The competition finally over, student awards were announced and top teacher and studio awards followed. Lucas received the number one top teacher award and Yanna was 4th. Of course, Divino Ritmo was number 1 studio. Wow, that was a lot of work in one day! And I just want to mention once again how much of an opportunity this was for students who generally could not afford the luxury of participation in mainland competitions including a bunch of young keikis competing for the first time. The age span of the dozen or more students competing with the Divino Ritmo professionals spanned almost 60 years! My body belongs to the older group (second oldest) but my heart resides in the younger one.
The professional show included a youthful complex formation exhibition. This was such a complex presentation, done with precision and originality that it was arguably the most interesting formation choreography that I have ever seen. The other part I remember was a cute cha cha done by a group of male professionals including the event organizers…… I could have missed other parts of the show running back and forth to the bar and generally being elated that the comp was over and that I survived it without a meltdown. Not only me, everyone I talked to, Divino Ritmo students, students from other studios, bystanders and visitors from the neighbor islands and elsewhere were all positive about their experience. And most were delighted by their performance during the competition.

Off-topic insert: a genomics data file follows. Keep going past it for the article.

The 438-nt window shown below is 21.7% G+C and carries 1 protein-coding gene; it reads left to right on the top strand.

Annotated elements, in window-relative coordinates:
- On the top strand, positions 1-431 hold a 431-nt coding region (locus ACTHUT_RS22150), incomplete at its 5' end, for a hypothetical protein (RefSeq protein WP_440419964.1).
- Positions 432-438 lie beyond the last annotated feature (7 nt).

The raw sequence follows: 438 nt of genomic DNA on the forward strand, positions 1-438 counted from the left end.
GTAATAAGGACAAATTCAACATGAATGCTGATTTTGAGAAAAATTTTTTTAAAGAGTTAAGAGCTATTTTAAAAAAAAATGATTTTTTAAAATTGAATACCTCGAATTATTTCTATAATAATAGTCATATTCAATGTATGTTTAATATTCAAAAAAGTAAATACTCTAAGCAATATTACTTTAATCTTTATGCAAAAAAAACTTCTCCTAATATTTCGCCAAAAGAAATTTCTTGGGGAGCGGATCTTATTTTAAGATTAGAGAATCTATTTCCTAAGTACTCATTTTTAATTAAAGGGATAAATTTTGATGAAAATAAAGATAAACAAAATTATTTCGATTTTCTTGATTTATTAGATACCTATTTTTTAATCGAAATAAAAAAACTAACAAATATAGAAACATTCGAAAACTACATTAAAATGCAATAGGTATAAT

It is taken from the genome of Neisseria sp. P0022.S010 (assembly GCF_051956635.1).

Finally, I even survived long enough to attend the after competition VIP party ostensibly held in one of the organizer’s suite. This was a first! There I drank a glass of champagne and ended the evening chatting with a youthful, lovely lady who also attended the competition.